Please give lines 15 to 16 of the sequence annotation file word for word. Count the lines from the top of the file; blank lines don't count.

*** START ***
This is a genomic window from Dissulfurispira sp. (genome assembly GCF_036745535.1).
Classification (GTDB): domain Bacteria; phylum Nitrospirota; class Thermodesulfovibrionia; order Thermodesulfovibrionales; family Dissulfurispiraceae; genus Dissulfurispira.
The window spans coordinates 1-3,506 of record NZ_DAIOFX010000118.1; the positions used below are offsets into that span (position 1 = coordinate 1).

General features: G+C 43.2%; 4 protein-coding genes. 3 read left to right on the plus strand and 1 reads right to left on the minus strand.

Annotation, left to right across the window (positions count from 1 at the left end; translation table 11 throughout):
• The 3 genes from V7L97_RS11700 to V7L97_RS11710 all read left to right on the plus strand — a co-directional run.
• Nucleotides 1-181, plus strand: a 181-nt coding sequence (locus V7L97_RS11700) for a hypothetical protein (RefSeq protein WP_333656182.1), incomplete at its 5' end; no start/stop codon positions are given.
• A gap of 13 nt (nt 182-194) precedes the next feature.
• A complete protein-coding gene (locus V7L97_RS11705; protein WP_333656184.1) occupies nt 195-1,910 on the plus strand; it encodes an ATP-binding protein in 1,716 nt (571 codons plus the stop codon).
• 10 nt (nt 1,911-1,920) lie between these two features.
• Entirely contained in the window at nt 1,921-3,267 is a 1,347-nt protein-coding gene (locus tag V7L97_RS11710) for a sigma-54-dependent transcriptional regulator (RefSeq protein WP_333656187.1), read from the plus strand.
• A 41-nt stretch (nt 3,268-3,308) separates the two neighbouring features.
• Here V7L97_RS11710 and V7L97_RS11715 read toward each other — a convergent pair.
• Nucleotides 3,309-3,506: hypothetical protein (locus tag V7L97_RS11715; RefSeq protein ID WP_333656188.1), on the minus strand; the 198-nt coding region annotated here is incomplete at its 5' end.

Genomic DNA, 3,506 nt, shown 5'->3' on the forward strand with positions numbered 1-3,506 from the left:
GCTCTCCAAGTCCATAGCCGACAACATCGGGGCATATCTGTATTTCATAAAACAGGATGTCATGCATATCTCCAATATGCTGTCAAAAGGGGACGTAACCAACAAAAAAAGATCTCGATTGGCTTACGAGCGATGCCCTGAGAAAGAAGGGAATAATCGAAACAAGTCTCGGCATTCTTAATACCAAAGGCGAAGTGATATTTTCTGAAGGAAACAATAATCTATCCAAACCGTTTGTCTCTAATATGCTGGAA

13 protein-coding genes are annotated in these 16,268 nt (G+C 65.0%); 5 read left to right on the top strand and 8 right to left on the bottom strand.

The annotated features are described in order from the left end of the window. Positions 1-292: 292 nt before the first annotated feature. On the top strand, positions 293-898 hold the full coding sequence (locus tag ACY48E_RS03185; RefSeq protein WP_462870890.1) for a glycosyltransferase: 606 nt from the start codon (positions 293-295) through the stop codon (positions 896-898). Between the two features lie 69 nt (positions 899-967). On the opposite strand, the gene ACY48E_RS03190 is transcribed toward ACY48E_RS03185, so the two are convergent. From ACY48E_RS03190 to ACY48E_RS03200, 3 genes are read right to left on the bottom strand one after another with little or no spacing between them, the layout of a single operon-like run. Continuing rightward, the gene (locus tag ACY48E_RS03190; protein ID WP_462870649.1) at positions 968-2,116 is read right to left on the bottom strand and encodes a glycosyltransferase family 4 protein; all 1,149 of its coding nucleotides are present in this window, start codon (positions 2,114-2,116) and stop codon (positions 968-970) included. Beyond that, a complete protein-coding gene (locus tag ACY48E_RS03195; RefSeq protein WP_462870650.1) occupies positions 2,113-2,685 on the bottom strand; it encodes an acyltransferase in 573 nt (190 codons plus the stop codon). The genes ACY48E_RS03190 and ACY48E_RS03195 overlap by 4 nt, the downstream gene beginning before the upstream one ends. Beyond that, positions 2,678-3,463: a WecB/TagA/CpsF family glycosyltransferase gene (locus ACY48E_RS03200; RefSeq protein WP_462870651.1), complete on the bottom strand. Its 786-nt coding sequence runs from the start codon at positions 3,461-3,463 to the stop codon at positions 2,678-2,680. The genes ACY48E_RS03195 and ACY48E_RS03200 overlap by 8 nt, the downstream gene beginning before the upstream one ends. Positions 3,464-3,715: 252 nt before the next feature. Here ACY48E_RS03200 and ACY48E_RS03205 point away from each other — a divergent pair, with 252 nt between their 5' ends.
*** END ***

Genomic DNA, 3,506 nt, shown 5'->3' on the forward strand with positions numbered 1-3,506 from the left:
GCTCTCCAAGTCCATAGCCGACAACATCGGGGCATATCTGTATTTCATAAAACAGGATGTCATGCATATCTCCAATATGCTGTCAAAAGGGGACGTAACCAACAAAAAAAGATCTCGATTGGCTTACGAGCGATGCCCTGAGAAAGAAGGGAATAATCGAAACAAGTCTCGGCATTCTTAATACCAAAGGCGAAGTGATATTTTCTGAAGGAAACAATAATCTATCCAAACCGTTTGTCTCTAATATGCTGGAA